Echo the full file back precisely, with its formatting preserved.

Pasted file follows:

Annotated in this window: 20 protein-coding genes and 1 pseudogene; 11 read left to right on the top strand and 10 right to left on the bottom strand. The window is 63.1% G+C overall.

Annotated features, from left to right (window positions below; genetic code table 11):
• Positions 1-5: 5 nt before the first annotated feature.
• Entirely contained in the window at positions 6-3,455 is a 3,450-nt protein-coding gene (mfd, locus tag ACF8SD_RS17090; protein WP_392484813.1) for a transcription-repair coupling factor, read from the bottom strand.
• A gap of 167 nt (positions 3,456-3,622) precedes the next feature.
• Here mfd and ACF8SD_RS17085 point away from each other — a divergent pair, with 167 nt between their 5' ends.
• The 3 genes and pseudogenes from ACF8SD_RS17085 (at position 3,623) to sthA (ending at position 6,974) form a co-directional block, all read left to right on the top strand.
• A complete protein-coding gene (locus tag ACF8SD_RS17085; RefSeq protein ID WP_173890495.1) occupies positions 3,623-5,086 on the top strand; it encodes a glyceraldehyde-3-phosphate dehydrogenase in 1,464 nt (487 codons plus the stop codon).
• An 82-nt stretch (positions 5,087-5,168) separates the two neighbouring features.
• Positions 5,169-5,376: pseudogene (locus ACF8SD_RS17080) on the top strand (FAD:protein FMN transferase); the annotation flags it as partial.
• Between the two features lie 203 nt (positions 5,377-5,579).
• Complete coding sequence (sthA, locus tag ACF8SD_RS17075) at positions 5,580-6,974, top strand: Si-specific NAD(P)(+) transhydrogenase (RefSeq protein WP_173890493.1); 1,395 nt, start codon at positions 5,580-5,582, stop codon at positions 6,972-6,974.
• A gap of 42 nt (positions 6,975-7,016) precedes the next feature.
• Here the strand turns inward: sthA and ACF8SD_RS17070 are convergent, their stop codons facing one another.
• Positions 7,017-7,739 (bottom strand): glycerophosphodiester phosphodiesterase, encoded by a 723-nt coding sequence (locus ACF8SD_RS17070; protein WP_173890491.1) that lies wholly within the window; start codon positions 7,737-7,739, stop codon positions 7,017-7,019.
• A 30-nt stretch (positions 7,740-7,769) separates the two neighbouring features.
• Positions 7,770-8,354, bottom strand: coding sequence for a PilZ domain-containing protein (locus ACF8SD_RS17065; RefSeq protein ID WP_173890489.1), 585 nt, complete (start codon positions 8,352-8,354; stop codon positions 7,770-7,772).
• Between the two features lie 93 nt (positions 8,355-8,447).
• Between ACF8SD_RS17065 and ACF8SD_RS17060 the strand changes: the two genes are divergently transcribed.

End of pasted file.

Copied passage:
Annotated in this window: 20 protein-coding genes and 1 pseudogene; 11 read left to right on the top strand and 10 right to left on the bottom strand. The window is 63.1% G+C overall.

Annotated features, from left to right (window positions below; genetic code table 11):
• Positions 1-5: 5 nt before the first annotated feature.
• Entirely contained in the window at positions 6-3,455 is a 3,450-nt protein-coding gene (mfd, locus tag ACF8SD_RS17090; protein WP_392484813.1) for a transcription-repair coupling factor, read from the bottom strand.
• A gap of 167 nt (positions 3,456-3,622) precedes the next feature.
• Here mfd and ACF8SD_RS17085 point away from each other — a divergent pair, with 167 nt between their 5' ends.
• The 3 genes and pseudogenes from ACF8SD_RS17085 (at position 3,623) to sthA (ending at position 6,974) form a co-directional block, all read left to right on the top strand.
• A complete protein-coding gene (locus tag ACF8SD_RS17085; RefSeq protein ID WP_173890495.1) occupies positions 3,623-5,086 on the top strand; it encodes a glyceraldehyde-3-phosphate dehydrogenase in 1,464 nt (487 codons plus the stop codon).
• An 82-nt stretch (positions 5,087-5,168) separates the two neighbouring features.
• Positions 5,169-5,376: pseudogene (locus ACF8SD_RS17080) on the top strand (FAD:protein FMN transferase); the annotation flags it as partial.
• Between the two features lie 203 nt (positions 5,377-5,579).
• Complete coding sequence (sthA, locus tag ACF8SD_RS17075) at positions 5,580-6,974, top strand: Si-specific NAD(P)(+) transhydrogenase (RefSeq protein WP_173890493.1); 1,395 nt, start codon at positions 5,580-5,582, stop codon at positions 6,972-6,974.
• A gap of 42 nt (positions 6,975-7,016) precedes the next feature.
• Here the strand turns inward: sthA and ACF8SD_RS17070 are convergent, their stop codons facing one another.
• Positions 7,017-7,739 (bottom strand): glycerophosphodiester phosphodiesterase, encoded by a 723-nt coding sequence (locus ACF8SD_RS17070; protein WP_173890491.1) that lies wholly within the window; start codon positions 7,737-7,739, stop codon positions 7,017-7,019.
• A 30-nt stretch (positions 7,740-7,769) separates the two neighbouring features.
• Positions 7,770-8,354, bottom strand: coding sequence for a PilZ domain-containing protein (locus ACF8SD_RS17065; RefSeq protein ID WP_173890489.1), 585 nt, complete (start codon positions 8,352-8,354; stop codon positions 7,770-7,772).
• Between the two features lie 93 nt (positions 8,355-8,447).
• Between ACF8SD_RS17065 and ACF8SD_RS17060 the strand changes: the two genes are divergently transcribed.